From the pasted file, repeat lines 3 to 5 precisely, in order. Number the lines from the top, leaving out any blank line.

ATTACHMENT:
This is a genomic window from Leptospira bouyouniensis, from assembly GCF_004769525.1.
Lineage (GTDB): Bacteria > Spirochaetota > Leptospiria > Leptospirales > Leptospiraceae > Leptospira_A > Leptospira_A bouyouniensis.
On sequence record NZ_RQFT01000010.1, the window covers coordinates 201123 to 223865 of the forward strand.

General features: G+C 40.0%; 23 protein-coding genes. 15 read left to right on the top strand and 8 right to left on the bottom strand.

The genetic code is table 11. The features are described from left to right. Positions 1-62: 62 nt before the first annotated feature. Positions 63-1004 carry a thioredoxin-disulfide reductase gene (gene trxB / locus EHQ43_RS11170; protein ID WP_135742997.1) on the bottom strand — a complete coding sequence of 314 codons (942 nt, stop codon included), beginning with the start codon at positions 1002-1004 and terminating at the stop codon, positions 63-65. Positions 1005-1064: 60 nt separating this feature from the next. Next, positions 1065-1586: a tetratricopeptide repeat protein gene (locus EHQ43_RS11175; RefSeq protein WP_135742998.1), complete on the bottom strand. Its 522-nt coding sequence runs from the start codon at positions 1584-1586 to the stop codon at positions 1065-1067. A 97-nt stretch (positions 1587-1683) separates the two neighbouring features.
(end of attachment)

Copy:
On sequence record NZ_RQFT01000010.1, the window covers coordinates 201123 to 223865 of the forward strand.

General features: G+C 40.0%; 23 protein-coding genes. 15 read left to right on the top strand and 8 right to left on the bottom strand.

The genetic code is table 11. The features are described from left to right. Positions 1-62: 62 nt before the first annotated feature. Positions 63-1004 carry a thioredoxin-disulfide reductase gene (gene trxB / locus EHQ43_RS11170; protein ID WP_135742997.1) on the bottom strand — a complete coding sequence of 314 codons (942 nt, stop codon included), beginning with the start codon at positions 1002-1004 and terminating at the stop codon, positions 63-65. Positions 1005-1064: 60 nt separating this feature from the next. Next, positions 1065-1586: a tetratricopeptide repeat protein gene (locus EHQ43_RS11175; RefSeq protein WP_135742998.1), complete on the bottom strand. Its 522-nt coding sequence runs from the start codon at positions 1584-1586 to the stop codon at positions 1065-1067. A 97-nt stretch (positions 1587-1683) separates the two neighbouring features.